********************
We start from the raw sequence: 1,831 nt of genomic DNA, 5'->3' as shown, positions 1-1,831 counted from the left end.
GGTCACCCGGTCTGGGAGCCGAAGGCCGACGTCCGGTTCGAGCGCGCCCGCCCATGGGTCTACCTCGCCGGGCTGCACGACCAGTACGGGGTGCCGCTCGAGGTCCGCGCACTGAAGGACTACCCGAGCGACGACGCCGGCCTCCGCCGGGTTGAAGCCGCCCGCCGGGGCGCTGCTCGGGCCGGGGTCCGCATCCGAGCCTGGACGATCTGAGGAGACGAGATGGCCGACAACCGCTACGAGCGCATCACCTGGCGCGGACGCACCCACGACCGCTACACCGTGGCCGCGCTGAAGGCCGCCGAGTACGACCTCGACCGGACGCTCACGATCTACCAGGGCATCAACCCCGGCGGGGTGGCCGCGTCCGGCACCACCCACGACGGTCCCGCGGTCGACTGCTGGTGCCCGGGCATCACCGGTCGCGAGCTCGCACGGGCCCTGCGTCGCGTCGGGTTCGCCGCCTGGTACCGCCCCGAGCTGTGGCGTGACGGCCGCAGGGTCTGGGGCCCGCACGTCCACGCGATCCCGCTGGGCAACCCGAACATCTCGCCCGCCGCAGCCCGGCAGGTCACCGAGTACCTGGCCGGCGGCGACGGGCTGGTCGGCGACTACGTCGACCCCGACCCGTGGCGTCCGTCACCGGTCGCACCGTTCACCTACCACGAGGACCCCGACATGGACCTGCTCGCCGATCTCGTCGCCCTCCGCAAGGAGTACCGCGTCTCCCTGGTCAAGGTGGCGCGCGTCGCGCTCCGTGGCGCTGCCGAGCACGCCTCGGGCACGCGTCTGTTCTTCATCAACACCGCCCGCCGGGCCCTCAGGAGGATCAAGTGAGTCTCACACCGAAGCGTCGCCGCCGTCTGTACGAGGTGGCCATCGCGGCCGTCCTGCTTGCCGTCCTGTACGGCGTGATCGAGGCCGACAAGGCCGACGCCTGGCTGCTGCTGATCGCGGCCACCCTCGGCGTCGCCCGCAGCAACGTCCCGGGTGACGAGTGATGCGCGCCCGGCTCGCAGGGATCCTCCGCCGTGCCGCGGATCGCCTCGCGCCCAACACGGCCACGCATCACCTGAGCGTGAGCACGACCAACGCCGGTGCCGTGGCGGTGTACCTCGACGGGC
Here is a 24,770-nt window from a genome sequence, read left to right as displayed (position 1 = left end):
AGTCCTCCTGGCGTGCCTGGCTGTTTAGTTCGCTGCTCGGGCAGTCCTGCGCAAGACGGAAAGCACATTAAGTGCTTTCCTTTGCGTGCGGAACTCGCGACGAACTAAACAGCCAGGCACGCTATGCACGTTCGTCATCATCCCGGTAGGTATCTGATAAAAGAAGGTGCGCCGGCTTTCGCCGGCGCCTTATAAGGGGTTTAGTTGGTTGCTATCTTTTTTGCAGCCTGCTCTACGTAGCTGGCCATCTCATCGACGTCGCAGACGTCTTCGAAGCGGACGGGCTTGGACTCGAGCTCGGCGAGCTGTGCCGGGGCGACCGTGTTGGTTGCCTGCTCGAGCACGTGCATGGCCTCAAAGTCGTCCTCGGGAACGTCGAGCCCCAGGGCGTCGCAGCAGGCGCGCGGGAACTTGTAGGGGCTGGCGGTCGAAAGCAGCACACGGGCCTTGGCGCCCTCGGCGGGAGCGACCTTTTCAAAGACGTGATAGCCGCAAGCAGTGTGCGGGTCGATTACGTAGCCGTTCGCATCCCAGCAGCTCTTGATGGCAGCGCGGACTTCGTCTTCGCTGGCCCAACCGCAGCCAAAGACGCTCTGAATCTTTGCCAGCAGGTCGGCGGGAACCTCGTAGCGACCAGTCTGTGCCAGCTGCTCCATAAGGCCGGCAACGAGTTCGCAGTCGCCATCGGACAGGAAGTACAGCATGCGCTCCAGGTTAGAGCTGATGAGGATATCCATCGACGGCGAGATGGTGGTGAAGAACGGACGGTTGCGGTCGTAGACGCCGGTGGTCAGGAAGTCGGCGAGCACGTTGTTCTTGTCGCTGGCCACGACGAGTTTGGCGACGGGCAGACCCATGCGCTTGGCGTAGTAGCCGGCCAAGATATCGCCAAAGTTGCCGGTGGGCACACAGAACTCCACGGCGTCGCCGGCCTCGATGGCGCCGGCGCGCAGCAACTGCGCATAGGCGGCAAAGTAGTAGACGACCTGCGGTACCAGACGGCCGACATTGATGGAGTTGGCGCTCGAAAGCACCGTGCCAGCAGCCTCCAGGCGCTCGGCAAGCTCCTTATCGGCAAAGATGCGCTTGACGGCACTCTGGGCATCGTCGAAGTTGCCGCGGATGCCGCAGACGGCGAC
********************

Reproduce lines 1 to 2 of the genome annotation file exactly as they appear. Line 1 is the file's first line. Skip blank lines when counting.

We start from the raw sequence: 1,831 nt of genomic DNA, 5'->3' as shown, positions 1-1,831 counted from the left end.
GGTCACCCGGTCTGGGAGCCGAAGGCCGACGTCCGGTTCGAGCGCGCCCGCCCATGGGTCTACCTCGCCGGGCTGCACGACCAGTACGGGGTGCCGCTCGAGGTCCGCGCACTGAAGGACTACCCGAGCGACGACGCCGGCCTCCGCCGGGTTGAAGCCGCCCGCCGGGGCGCTGCTCGGGCCGGGGTCCGCATCCGAGCCTGGACGATCTGAGGAGACGAGATGGCCGACAACCGCTACGAGCGCATCACCTGGCGCGGACGCACCCACGACCGCTACACCGTGGCCGCGCTGAAGGCCGCCGAGTACGACCTCGACCGGACGCTCACGATCTACCAGGGCATCAACCCCGGCGGGGTGGCCGCGTCCGGCACCACCCACGACGGTCCCGCGGTCGACTGCTGGTGCCCGGGCATCACCGGTCGCGAGCTCGCACGGGCCCTGCGTCGCGTCGGGTTCGCCGCCTGGTACCGCCCCGAGCTGTGGCGTGACGGCCGCAGGGTCTGGGGCCCGCACGTCCACGCGATCCCGCTGGGCAACCCGAACATCTCGCCCGCCGCAGCCCGGCAGGTCACCGAGTACCTGGCCGGCGGCGACGGGCTGGTCGGCGACTACGTCGACCCCGACCCGTGGCGTCCGTCACCGGTCGCACCGTTCACCTACCACGAGGACCCCGACATGGACCTGCTCGCCGATCTCGTCGCCCTCCGCAAGGAGTACCGCGTCTCCCTGGTCAAGGTGGCGCGCGTCGCGCTCCGTGGCGCTGCCGAGCACGCCTCGGGCACGCGTCTGTTCTTCATCAACACCGCCCGCCGGGCCCTCAGGAGGATCAAGTGAGTCTCACACCGAAGCGTCGCCGCCGTCTGTACGAGGTGGCCATCGCGGCCGTCCTGCTTGCCGTCCTGTACGGCGTGATCGAGGCCGACAAGGCCGACGCCTGGCTGCTGCTGATCGCGGCCACCCTCGGCGTCGCCCGCAGCAACGTCCCGGGTGACGAGTGATGCGCGCCCGGCTCGCAGGGATCCTCCGCCGTGCCGCGGATCGCCTCGCGCCCAACACGGCCACGCATCACCTGAGCGTGAGCACGACCAACGCCGGTGCCGTGGCGGTGTACCTCGACGGGC